My Irish grandmother always carried a hanky. She’d stuff it up her sleeve or down her decolletage, what she called her “bosoms.” I thought it was her hay-fever, but now I think I’ve discovered the real reason.
You see, I’ll turn sixty-seven this week, and while I am healthy, I am reminded daily that I am no longer young. Chores and walks take a bit longer. When I look down, it’s my mother’s hands I see. I relish the hour or so I spend stretched out on the couch each afternoon, not sleeping, but simply resting and reading.
Furthermore, I’ve had time to reflect on what this aging business means. You see, I plan to be a very old lady one day. My goal is still to live until my 100th birthday. However, I’m beginning to realize that many of my friends and loved ones won’t be there to celebrate with me. I must learn to balance the contentment I feel each morning with the sadness that yet another dear one has passed. It’s also why my mother advised me to keep making new friends, because the old ones will keep dying.
Last week was rough. Two long-time friends passed away. Two. Both big, strong, active guys–both close to my age–who were simply and quite suddenly gone. Upon hearing the news, I was incredulous, but tried to go about my usual routine. Yoga class. A walk in the neighborhood. I cried during both.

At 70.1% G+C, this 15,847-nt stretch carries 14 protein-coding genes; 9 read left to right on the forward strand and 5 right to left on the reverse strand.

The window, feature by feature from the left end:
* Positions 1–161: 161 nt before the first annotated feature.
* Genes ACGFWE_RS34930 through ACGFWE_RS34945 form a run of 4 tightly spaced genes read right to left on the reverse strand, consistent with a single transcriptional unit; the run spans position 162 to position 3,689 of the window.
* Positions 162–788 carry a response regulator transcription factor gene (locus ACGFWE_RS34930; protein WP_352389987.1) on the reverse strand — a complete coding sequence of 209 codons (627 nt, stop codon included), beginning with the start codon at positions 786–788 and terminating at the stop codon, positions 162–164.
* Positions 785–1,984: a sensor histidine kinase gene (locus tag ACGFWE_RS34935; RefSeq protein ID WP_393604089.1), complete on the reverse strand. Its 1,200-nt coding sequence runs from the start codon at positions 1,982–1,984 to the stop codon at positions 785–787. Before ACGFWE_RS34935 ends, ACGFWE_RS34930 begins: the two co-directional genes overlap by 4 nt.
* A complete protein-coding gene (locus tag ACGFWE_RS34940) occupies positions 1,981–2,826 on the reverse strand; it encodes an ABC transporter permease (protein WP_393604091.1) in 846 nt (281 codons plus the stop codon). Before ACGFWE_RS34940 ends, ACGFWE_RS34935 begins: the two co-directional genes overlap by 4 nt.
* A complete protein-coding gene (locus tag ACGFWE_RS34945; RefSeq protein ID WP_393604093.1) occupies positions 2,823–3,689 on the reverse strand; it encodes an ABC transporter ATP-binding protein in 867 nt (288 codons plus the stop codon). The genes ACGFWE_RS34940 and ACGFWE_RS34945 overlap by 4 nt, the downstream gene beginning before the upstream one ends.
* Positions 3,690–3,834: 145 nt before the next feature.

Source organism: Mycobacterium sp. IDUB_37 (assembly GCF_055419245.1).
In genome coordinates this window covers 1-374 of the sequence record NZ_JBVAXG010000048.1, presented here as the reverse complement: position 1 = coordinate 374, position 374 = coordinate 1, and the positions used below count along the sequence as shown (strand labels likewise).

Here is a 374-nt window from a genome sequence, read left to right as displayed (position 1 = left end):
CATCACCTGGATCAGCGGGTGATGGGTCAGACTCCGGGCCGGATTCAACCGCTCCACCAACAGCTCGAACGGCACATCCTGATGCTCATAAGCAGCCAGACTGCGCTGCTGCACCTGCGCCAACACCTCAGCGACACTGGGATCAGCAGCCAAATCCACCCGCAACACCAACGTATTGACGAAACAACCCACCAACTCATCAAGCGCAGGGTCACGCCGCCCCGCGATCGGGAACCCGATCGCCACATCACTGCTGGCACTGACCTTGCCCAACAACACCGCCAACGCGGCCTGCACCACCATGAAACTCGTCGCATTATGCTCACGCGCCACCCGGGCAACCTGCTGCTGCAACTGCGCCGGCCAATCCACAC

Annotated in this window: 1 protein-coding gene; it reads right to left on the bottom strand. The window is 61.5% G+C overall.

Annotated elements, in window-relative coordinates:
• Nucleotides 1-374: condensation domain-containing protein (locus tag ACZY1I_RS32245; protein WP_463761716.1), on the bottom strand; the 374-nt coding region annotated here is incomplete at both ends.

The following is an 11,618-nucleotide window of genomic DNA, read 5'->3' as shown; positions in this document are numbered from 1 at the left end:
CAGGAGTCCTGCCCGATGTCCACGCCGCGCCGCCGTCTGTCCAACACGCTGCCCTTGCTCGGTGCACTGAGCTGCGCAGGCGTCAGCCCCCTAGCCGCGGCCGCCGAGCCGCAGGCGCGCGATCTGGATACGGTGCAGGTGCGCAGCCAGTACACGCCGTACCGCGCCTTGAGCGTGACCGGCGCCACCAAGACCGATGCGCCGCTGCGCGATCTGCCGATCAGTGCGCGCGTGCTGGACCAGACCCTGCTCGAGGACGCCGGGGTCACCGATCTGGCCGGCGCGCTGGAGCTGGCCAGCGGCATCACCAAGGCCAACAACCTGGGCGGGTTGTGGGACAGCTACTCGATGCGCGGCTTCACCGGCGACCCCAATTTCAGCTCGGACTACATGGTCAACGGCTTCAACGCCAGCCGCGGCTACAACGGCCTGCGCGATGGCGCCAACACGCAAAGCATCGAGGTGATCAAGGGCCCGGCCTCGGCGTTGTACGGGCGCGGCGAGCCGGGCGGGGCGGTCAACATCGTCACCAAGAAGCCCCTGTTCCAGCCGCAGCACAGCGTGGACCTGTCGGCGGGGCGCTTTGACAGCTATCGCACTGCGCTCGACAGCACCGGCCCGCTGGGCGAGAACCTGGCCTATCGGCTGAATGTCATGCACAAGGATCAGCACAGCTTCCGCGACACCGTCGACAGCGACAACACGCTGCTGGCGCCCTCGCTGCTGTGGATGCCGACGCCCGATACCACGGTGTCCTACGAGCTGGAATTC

So that’s why my grandmother always carried a hanky!
Still, I know this isn’t about me. The wives and children these men left behind are devastated and heart-broken. They will face each day, diminished is some way, slightly less than they were before. I hope they also know the profoundly positive influences their men had on those lucky enough to call them husband, dad, grandpa, or friend. These were good guys who should have had many more years to go on being good guys. We who loved them are grateful for the gift.
Still, the tears come. I have to tell myself that this grief is the price we pay for living and loving each other. For being human.
Throughout my life, I’ve gone through cycles of birthday parties, bridal and baby showers. Now is the time for goodbyes. Now, whenever I buy a sympathy card, I buy two. Just in case. And that’s why you see me standing at the Hallmark display, sniffing quietly and reaching for my hanky.